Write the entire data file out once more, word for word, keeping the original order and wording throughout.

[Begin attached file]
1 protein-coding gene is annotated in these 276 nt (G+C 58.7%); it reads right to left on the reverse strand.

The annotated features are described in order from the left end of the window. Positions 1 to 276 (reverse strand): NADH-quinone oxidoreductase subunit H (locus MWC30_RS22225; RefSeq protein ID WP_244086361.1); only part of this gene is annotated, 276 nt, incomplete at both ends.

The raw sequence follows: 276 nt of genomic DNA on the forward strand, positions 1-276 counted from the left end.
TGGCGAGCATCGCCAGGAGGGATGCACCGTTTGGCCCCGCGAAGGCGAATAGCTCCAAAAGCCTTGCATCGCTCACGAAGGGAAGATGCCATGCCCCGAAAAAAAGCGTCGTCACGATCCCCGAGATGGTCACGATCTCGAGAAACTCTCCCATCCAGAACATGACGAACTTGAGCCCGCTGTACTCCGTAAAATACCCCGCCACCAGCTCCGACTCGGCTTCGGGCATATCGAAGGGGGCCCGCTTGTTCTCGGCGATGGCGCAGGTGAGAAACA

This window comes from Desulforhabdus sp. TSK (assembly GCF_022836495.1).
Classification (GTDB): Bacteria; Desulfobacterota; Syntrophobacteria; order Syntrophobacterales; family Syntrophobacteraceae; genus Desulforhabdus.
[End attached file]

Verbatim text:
1 protein-coding gene is annotated in these 276 nt (G+C 58.7%); it reads right to left on the reverse strand.

The annotated features are described in order from the left end of the window. Positions 1 to 276 (reverse strand): NADH-quinone oxidoreductase subunit H (locus MWC30_RS22225; RefSeq protein ID WP_244086361.1); only part of this gene is annotated, 276 nt, incomplete at both ends.

The raw sequence follows: 276 nt of genomic DNA on the forward strand, positions 1-276 counted from the left end.
TGGCGAGCATCGCCAGGAGGGATGCACCGTTTGGCCCCGCGAAGGCGAATAGCTCCAAAAGCCTTGCATCGCTCACGAAGGGAAGATGCCATGCCCCGAAAAAAAGCGTCGTCACGATCCCCGAGATGGTCACGATCTCGAGAAACTCTCCCATCCAGAACATGACGAACTTGAGCCCGCTGTACTCCGTAAAATACCCCGCCACCAGCTCCGACTCGGCTTCGGGCATATCGAAGGGGGCCCGCTTGTTCTCGGCGATGGCGCAGGTGAGAAACA

This window comes from Desulforhabdus sp. TSK (assembly GCF_022836495.1).
Classification (GTDB): Bacteria; Desulfobacterota; Syntrophobacteria; order Syntrophobacterales; family Syntrophobacteraceae; genus Desulforhabdus.